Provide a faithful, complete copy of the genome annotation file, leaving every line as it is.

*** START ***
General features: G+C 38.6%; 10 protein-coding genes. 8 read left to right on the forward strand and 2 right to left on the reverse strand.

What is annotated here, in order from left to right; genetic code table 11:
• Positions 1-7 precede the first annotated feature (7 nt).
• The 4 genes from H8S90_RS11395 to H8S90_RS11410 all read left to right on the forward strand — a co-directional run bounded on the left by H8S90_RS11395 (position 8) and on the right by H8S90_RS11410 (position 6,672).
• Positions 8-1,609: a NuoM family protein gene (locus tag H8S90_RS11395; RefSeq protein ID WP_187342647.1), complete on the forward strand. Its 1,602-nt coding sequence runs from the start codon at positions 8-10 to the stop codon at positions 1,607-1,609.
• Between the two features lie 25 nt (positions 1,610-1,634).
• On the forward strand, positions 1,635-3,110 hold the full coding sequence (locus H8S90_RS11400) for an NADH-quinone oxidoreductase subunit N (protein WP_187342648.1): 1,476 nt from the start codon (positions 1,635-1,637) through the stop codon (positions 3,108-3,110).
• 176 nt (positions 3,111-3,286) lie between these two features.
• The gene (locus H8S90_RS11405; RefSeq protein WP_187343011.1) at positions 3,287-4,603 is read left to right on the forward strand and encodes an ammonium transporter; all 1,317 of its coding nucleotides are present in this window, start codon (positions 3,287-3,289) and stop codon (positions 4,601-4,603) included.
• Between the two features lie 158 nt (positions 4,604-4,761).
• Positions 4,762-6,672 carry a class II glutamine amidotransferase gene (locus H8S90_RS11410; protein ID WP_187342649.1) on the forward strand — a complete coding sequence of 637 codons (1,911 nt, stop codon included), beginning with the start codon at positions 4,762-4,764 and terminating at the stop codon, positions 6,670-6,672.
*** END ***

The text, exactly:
General features: G+C 38.6%; 10 protein-coding genes. 8 read left to right on the forward strand and 2 right to left on the reverse strand.

What is annotated here, in order from left to right; genetic code table 11:
• Positions 1-7 precede the first annotated feature (7 nt).
• The 4 genes from H8S90_RS11395 to H8S90_RS11410 all read left to right on the forward strand — a co-directional run bounded on the left by H8S90_RS11395 (position 8) and on the right by H8S90_RS11410 (position 6,672).
• Positions 8-1,609: a NuoM family protein gene (locus tag H8S90_RS11395; RefSeq protein ID WP_187342647.1), complete on the forward strand. Its 1,602-nt coding sequence runs from the start codon at positions 8-10 to the stop codon at positions 1,607-1,609.
• Between the two features lie 25 nt (positions 1,610-1,634).
• On the forward strand, positions 1,635-3,110 hold the full coding sequence (locus H8S90_RS11400) for an NADH-quinone oxidoreductase subunit N (protein WP_187342648.1): 1,476 nt from the start codon (positions 1,635-1,637) through the stop codon (positions 3,108-3,110).
• 176 nt (positions 3,111-3,286) lie between these two features.
• The gene (locus H8S90_RS11405; RefSeq protein WP_187343011.1) at positions 3,287-4,603 is read left to right on the forward strand and encodes an ammonium transporter; all 1,317 of its coding nucleotides are present in this window, start codon (positions 3,287-3,289) and stop codon (positions 4,601-4,603) included.
• Between the two features lie 158 nt (positions 4,604-4,761).
• Positions 4,762-6,672 carry a class II glutamine amidotransferase gene (locus H8S90_RS11410; protein ID WP_187342649.1) on the forward strand — a complete coding sequence of 637 codons (1,911 nt, stop codon included), beginning with the start codon at positions 4,762-4,764 and terminating at the stop codon, positions 6,670-6,672.